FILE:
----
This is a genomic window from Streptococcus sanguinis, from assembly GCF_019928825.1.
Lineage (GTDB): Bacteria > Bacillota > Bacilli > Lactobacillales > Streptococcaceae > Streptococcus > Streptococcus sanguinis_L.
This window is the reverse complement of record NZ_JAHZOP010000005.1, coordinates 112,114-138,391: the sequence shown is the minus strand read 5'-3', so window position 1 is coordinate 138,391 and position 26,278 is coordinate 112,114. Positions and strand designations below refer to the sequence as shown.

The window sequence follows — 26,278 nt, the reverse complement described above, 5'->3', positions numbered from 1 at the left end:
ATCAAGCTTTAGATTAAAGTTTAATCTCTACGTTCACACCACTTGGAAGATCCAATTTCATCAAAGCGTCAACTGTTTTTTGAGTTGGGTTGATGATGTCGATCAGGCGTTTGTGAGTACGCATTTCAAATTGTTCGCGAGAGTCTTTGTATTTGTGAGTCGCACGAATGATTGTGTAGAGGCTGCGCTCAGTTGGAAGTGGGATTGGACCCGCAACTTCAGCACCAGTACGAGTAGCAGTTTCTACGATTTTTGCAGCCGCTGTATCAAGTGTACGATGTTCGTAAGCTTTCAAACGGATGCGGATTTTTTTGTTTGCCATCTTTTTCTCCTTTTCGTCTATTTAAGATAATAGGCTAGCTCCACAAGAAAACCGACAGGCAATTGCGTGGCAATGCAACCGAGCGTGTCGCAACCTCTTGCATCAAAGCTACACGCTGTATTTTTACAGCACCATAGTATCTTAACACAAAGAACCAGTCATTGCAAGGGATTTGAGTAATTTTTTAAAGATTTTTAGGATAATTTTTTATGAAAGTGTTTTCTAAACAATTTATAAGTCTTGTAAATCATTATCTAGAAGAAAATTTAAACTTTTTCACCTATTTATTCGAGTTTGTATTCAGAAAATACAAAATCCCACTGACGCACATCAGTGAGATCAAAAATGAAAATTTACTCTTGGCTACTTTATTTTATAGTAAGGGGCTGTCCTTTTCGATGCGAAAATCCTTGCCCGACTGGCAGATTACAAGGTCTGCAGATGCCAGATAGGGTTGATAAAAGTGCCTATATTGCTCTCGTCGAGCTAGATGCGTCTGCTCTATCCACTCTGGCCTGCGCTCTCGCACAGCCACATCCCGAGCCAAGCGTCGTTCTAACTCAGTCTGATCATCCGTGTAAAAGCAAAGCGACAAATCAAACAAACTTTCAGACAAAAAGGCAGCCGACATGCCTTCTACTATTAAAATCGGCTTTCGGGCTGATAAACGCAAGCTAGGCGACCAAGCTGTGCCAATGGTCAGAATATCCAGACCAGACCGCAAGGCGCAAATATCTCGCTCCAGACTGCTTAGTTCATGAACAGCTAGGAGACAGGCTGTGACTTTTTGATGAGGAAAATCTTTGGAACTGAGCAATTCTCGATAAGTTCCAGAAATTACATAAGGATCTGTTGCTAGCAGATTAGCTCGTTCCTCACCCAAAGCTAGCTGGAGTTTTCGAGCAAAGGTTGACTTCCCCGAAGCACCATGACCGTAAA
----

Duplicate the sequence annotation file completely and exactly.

This is a genomic window from Streptococcus sanguinis, from assembly GCF_019928825.1.
Lineage (GTDB): Bacteria > Bacillota > Bacilli > Lactobacillales > Streptococcaceae > Streptococcus > Streptococcus sanguinis_L.
This window is the reverse complement of record NZ_JAHZOP010000005.1, coordinates 112,114-138,391: the sequence shown is the minus strand read 5'-3', so window position 1 is coordinate 138,391 and position 26,278 is coordinate 112,114. Positions and strand designations below refer to the sequence as shown.

The window sequence follows — 26,278 nt, the reverse complement described above, 5'->3', positions numbered from 1 at the left end:
ATCAAGCTTTAGATTAAAGTTTAATCTCTACGTTCACACCACTTGGAAGATCCAATTTCATCAAAGCGTCAACTGTTTTTTGAGTTGGGTTGATGATGTCGATCAGGCGTTTGTGAGTACGCATTTCAAATTGTTCGCGAGAGTCTTTGTATTTGTGAGTCGCACGAATGATTGTGTAGAGGCTGCGCTCAGTTGGAAGTGGGATTGGACCCGCAACTTCAGCACCAGTACGAGTAGCAGTTTCTACGATTTTTGCAGCCGCTGTATCAAGTGTACGATGTTCGTAAGCTTTCAAACGGATGCGGATTTTTTTGTTTGCCATCTTTTTCTCCTTTTCGTCTATTTAAGATAATAGGCTAGCTCCACAAGAAAACCGACAGGCAATTGCGTGGCAATGCAACCGAGCGTGTCGCAACCTCTTGCATCAAAGCTACACGCTGTATTTTTACAGCACCATAGTATCTTAACACAAAGAACCAGTCATTGCAAGGGATTTGAGTAATTTTTTAAAGATTTTTAGGATAATTTTTTATGAAAGTGTTTTCTAAACAATTTATAAGTCTTGTAAATCATTATCTAGAAGAAAATTTAAACTTTTTCACCTATTTATTCGAGTTTGTATTCAGAAAATACAAAATCCCACTGACGCACATCAGTGAGATCAAAAATGAAAATTTACTCTTGGCTACTTTATTTTATAGTAAGGGGCTGTCCTTTTCGATGCGAAAATCCTTGCCCGACTGGCAGATTACAAGGTCTGCAGATGCCAGATAGGGTTGATAAAAGTGCCTATATTGCTCTCGTCGAGCTAGATGCGTCTGCTCTATCCACTCTGGCCTGCGCTCTCGCACAGCCACATCCCGAGCCAAGCGTCGTTCTAACTCAGTCTGATCATCCGTGTAAAAGCAAAGCGACAAATCAAACAAACTTTCAGACAAAAAGGCAGCCGACATGCCTTCTACTATTAAAATCGGCTTTCGGGCTGATAAACGCAAGCTAGGCGACCAAGCTGTGCCAATGGTCAGAATATCCAGACCAGACCGCAAGGCGCAAATATCTCGCTCCAGACTGCTTAGTTCATGAACAGCTAGGAGACAGGCTGTGACTTTTTGATGAGGAAAATCTTTGGAACTGAGCAATTCTCGATAAGTTCCAGAAATTACATAAGGATCTGTTGCTAGCAGATTAGCTCGTTCCTCACCCAAAGCTAGCTGGAGTTTTCGAGCAAAGGTTGACTTCCCCGAAGCACCATGACCGTAAA